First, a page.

My wife is crazy about a recipe from Brazilian classic children's book "O Saci", by Monteiro Lobato. The Saci (a trickster) roasts hearts of palm with honey. I don't like any of those, though.

    Oh, and do you know The Inn from the Crossroads?

  2. I love food in books - but usually there's not enough of the nice kind in fantasy - and DWJ is right, it IS usually some kind of stew. I'm just re-reading Robert Jordan's Wheel of Time sequence. Dried beans, dried meat in a pot on the road, and stew in the inns too! A definite lack of culinary imagination there! My own favourite food reference in a book comes from Toni Morrison's 'Song of Solomon'. She knows just how I like my boiled egg - "I don’t like my whites to move, you know. The yolk I want soft, but not runny. Want it like velvet." - and then proceeds to give the recipe for a perfect egg. I use it every time I cook one, and it works. The power of literature spilling over into everyday life....

  3. Rushdie's The Enchantress of Florence has an abundance of Italian dishes with overlays of Arabian Nights spices and sweets. Thanks Katherine for this wonderful post.

  4. Marcos, thanks for that link to the Inn at the Crossroads - I didn't know it, but looks like it would repay further study! :)

    Lucy, that sort of egg sounds perfect - and Midori, thankyou!

  5. The Inn At The Crossroads is a wonderful web site dedicated to mediaeval foods and based on George R.R. Martin's Game of Thrones novels, where there IS a lot of food, none of it stew! They wrote a cookbook, based on different dishes mentioned in the books and cooked them all for GRRM.

    Tolkien knew perfectly well that many of the foods in his novels were anachronistic, hence his carefully calling potatoes "taters". I think he admitted it. He just couldn't resist using them anyway. But I remember reading somewhere in Tolkien's letters that The Hobbit was more or less imagined as the England of his year of birth. Bilbo is very much a middle class Victorian gentleman, except he seems to do his own cooking ad housework.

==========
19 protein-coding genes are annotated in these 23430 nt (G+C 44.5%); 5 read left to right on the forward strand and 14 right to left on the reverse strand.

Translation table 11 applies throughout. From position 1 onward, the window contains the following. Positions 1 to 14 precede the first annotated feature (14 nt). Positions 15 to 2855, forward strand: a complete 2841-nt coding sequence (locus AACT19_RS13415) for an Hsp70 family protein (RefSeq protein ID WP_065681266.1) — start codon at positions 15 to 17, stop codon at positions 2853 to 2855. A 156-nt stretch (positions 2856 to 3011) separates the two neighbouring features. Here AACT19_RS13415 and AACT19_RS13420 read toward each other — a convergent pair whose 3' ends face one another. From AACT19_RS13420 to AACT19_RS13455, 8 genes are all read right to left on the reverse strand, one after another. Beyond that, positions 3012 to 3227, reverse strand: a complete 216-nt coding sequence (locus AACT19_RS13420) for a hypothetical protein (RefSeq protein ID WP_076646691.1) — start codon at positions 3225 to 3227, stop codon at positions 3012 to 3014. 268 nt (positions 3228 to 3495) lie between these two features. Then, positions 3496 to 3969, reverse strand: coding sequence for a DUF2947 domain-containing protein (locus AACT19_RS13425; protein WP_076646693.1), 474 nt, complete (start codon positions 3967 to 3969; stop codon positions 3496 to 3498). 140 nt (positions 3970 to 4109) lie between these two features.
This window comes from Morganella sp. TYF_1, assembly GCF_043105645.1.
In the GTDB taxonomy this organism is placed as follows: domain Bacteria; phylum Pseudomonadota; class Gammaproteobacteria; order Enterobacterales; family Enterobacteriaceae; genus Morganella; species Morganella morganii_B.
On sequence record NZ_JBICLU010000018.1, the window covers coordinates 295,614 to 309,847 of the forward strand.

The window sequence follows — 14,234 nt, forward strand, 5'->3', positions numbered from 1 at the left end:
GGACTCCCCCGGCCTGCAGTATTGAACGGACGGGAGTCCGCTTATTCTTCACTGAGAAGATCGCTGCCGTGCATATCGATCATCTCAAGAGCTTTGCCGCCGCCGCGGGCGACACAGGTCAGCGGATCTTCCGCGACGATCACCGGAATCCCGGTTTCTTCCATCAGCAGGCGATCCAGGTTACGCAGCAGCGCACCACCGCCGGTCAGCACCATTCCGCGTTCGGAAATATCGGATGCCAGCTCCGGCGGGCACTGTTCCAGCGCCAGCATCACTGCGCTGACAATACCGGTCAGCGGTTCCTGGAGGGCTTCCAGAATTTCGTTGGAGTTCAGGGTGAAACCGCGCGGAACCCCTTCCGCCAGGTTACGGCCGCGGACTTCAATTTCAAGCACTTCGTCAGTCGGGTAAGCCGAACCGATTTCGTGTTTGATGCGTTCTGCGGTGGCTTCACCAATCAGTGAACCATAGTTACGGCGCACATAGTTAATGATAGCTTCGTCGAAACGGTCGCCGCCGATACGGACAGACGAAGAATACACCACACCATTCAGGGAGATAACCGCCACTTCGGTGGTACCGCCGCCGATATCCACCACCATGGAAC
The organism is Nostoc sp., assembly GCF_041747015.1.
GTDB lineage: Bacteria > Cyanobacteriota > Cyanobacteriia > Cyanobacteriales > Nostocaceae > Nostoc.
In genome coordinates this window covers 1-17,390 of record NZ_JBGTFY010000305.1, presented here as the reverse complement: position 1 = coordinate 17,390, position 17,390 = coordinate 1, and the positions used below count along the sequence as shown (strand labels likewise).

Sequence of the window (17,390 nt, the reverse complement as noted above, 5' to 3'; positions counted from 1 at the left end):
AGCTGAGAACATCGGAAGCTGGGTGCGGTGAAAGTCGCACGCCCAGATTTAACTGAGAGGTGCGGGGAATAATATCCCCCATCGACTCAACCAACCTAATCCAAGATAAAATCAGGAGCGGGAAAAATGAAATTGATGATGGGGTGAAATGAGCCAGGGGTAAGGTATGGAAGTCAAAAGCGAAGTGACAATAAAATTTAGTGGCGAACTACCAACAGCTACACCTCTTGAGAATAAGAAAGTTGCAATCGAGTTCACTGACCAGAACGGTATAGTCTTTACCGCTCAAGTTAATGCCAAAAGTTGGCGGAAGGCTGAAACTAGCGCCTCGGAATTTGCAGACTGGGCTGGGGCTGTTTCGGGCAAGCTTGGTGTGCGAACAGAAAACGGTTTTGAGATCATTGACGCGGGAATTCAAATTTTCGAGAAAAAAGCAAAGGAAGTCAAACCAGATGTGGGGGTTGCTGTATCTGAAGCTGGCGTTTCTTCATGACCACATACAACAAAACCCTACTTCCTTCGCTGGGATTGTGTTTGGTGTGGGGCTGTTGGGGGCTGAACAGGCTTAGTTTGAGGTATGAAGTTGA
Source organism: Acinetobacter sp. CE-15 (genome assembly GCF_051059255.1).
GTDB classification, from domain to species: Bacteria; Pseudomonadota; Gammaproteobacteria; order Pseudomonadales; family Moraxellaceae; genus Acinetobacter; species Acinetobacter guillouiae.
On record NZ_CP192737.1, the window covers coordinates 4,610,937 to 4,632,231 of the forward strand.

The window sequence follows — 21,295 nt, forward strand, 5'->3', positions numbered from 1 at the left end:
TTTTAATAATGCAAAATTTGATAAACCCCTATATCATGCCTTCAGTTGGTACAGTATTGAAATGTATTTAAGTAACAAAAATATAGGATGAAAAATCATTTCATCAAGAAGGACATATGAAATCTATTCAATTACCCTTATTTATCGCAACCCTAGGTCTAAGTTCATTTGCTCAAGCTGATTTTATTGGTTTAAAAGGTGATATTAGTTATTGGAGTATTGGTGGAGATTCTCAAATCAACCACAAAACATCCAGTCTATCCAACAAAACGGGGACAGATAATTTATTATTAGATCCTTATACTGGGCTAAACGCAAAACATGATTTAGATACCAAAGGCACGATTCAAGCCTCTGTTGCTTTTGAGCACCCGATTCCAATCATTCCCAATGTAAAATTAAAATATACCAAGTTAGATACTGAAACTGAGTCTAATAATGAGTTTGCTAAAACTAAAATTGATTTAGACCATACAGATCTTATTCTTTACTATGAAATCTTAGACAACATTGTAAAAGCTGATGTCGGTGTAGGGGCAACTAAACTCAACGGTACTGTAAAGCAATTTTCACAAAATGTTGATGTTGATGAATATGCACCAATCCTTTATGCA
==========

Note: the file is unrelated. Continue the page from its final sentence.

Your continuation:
I wouldn't mind being invited to a party at Bag End, or at one of the castles in GRRM's universe as long as no one got killed!

  6. Additional comment: C.S. Lewis wasn't the only writer not to consider the implications of an ongoing winter. I remember a novel set in the Nordic Fimbulwinter, before Ragnarok, in which the characters are eating bread made of whatever they can get, but still have horses! I have a vague memory of a scene in The Silver Chair in which Jill and Eustace have to prepare a meal of the game they've caught and realise how hard it is to skin it and do all the other things that need doing before you can cook it, unlike the novels they've read. So there must have been "stew" fiction even when Lewis was writing. ;-)

  7. I love Marmaduke's description of the afternoon tea he has provided in Elizabeth Goudge's "The Little White Horse"!

  8. Thanks, Sue! And yes of course, you're right about the hunting in The Silver Chair. (In which, of course, I adore the Giant Cookery Book. "Man. This elegant little biped has long been a favourite...")

    Cat, I LOVE The Little WHite Horse. Aren't there also some amazing sugared cakes in that book?

  9. What a fun and insightful post. Thanks, Kath!